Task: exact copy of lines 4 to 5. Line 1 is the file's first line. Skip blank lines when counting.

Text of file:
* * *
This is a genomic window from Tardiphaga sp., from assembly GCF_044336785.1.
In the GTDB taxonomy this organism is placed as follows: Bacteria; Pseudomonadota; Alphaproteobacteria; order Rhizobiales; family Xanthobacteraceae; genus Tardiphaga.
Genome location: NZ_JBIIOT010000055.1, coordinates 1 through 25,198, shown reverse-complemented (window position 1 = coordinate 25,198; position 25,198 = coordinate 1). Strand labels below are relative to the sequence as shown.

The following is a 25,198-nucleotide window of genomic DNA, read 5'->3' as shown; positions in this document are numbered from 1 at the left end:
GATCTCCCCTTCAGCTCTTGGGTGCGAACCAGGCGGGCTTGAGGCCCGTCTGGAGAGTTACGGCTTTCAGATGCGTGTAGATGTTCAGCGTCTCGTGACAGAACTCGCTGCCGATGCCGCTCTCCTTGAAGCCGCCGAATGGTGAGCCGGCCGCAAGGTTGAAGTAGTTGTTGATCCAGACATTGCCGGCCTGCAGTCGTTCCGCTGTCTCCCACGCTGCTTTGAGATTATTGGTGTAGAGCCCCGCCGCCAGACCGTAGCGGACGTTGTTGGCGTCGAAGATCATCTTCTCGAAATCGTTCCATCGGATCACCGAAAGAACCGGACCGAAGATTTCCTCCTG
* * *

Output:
The following is a 25,198-nucleotide window of genomic DNA, read 5'->3' as shown; positions in this document are numbered from 1 at the left end:
GATCTCCCCTTCAGCTCTTGGGTGCGAACCAGGCGGGCTTGAGGCCCGTCTGGAGAGTTACGGCTTTCAGATGCGTGTAGATGTTCAGCGTCTCGTGACAGAACTCGCTGCCGATGCCGCTCTCCTTGAAGCCGCCGAATGGTGAGCCGGCCGCAAGGTTGAAGTAGTTGTTGATCCAGACATTGCCGGCCTGCAGTCGTTCCGCTGTCTCCCACGCTGCTTTGAGATTATTGGTGTAGAGCCCCGCCGCCAGACCGTAGCGGACGTTGTTGGCGTCGAAGATCATCTTCTCGAAATCGTTCCATCGGATCACCGAAAGAACCGGACCGAAGATTTCCTCCTG